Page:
This isn't the worst part. Temülen vehicles are extremely cheap, even by Smyrnian armories standards, they're effectively repurposed industrial-era rocket launch trucks that somehow survived the Low Age. They can be deployed in massive numbers, forming a continent-wide net of camouflaged vehicles that will have to mobilize some very serious firepower to shut down. Can they get return fire from spaceships picking up their radar, or just identifying them on satellite? Of course. But every single minute spent reducing these antiquities to silence is a minute they don't spend chasing down the much more dangerous surface to orbit missiles that are targeting them.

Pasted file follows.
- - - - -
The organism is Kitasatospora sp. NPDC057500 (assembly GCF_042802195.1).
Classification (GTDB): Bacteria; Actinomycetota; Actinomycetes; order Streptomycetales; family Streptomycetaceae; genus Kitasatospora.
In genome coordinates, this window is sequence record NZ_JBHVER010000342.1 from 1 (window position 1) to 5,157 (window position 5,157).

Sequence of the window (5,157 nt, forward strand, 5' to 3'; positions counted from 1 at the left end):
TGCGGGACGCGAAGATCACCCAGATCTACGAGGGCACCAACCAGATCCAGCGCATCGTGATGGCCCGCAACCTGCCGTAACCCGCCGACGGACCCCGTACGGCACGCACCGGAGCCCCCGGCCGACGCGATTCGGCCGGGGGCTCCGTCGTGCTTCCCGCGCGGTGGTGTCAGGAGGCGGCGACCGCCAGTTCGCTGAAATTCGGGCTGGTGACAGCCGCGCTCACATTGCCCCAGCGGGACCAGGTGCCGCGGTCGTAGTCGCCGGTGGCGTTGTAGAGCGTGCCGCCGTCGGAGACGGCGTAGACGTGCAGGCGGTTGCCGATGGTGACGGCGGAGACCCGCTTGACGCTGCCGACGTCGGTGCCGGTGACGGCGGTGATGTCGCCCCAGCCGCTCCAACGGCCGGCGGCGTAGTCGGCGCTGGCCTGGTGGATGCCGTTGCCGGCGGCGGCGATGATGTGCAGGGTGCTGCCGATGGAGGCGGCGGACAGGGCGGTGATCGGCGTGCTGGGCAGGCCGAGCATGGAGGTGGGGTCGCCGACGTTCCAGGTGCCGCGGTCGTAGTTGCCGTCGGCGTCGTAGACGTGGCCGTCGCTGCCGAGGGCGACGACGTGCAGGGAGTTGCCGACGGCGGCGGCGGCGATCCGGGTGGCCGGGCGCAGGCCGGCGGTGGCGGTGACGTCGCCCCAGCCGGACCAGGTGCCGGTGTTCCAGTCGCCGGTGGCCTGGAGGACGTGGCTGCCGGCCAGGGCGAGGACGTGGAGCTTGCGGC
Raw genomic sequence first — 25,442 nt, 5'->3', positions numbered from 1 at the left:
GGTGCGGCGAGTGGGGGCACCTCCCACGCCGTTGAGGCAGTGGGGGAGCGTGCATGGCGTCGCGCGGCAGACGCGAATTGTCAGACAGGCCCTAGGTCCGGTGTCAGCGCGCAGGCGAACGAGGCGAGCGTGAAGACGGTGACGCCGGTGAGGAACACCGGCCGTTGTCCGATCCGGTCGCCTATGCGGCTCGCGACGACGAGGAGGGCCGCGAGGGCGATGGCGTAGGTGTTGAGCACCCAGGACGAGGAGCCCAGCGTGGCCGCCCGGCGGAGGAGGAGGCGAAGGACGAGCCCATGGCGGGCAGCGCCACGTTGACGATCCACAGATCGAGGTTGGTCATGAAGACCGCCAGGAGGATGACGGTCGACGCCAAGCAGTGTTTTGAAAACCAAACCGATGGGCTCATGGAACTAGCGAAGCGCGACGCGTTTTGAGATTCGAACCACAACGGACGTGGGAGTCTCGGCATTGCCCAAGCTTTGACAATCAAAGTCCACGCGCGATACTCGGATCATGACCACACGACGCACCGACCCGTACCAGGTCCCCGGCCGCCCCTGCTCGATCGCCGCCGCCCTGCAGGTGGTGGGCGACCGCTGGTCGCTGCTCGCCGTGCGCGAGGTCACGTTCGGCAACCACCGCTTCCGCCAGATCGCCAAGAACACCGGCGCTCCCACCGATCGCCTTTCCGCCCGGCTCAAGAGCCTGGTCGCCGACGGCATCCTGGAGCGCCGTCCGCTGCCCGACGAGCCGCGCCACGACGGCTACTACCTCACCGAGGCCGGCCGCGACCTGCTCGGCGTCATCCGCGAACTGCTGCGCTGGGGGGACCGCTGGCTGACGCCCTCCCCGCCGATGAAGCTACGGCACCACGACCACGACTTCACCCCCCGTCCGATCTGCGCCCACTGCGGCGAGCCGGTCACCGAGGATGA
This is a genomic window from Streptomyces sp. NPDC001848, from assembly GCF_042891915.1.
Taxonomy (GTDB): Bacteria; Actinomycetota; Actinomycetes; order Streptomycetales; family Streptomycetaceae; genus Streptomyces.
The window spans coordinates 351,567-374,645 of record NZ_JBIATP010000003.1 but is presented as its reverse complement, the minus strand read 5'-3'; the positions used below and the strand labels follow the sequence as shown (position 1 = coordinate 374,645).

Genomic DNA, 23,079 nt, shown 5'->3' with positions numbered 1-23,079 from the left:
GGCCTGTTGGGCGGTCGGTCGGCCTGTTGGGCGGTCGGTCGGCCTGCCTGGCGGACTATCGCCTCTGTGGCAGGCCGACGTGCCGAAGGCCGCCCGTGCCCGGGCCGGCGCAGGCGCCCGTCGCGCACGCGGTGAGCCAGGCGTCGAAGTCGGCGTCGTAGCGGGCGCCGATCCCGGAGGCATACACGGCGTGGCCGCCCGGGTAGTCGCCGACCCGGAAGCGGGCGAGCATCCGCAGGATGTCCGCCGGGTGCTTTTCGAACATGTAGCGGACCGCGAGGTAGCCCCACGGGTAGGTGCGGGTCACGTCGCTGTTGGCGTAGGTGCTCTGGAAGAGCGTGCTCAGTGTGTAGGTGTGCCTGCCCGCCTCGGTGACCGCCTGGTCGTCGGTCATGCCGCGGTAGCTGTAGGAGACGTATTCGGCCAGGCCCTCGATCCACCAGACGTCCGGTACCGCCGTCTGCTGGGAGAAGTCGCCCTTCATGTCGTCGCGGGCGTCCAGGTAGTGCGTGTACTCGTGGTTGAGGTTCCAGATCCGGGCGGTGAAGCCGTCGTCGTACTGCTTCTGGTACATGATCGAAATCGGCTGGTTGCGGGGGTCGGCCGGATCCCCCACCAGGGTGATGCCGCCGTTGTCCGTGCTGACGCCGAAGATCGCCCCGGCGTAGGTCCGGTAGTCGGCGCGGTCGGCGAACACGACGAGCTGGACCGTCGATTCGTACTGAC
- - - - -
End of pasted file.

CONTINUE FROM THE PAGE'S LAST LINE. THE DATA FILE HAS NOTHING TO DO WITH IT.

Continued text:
Sometimes, annoyance is the better part of valour, say the Smyrnian Armouries.

In reality, are the Temülen efficient vehicles? Good question, as no one has waged a true surface to orbit war in decades, but one thing is certain: in combination with the Sunspear missiles, they have created a tactical backbone that makes this question even more theoretical than it already was.